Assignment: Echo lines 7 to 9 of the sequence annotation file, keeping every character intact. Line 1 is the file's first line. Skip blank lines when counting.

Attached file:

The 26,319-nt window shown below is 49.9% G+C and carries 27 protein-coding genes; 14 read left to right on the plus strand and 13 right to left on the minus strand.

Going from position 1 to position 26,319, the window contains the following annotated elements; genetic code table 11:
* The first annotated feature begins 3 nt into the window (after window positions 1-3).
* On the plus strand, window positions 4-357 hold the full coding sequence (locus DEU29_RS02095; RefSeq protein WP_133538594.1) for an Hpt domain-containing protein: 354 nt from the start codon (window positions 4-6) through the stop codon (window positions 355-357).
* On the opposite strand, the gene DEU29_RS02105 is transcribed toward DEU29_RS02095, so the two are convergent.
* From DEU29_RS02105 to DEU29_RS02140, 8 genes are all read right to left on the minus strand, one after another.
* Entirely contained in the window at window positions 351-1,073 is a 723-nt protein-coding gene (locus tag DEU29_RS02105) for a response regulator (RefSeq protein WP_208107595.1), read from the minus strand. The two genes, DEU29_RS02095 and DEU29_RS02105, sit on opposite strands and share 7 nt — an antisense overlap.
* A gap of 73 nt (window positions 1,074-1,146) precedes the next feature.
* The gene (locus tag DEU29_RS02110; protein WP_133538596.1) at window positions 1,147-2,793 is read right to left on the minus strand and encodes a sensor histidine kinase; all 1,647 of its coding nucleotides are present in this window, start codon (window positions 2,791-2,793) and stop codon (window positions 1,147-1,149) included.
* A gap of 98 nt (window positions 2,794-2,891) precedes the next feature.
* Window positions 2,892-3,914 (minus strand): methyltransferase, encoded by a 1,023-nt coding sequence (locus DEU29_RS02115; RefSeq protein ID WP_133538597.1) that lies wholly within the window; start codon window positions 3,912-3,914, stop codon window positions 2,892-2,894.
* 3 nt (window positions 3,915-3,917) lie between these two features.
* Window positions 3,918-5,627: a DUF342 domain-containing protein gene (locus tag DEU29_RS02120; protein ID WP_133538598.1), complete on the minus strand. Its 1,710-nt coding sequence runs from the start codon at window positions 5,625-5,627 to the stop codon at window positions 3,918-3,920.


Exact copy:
* Entirely contained in the window at window positions 351-1,073 is a 723-nt protein-coding gene (locus tag DEU29_RS02105) for a response regulator (RefSeq protein WP_208107595.1), read from the minus strand. The two genes, DEU29_RS02095 and DEU29_RS02105, sit on opposite strands and share 7 nt — an antisense overlap.
* A gap of 73 nt (window positions 1,074-1,146) precedes the next feature.
* The gene (locus tag DEU29_RS02110; protein WP_133538596.1) at window positions 1,147-2,793 is read right to left on the minus strand and encodes a sensor histidine kinase; all 1,647 of its coding nucleotides are present in this window, start codon (window positions 2,791-2,793) and stop codon (window positions 1,147-1,149) included.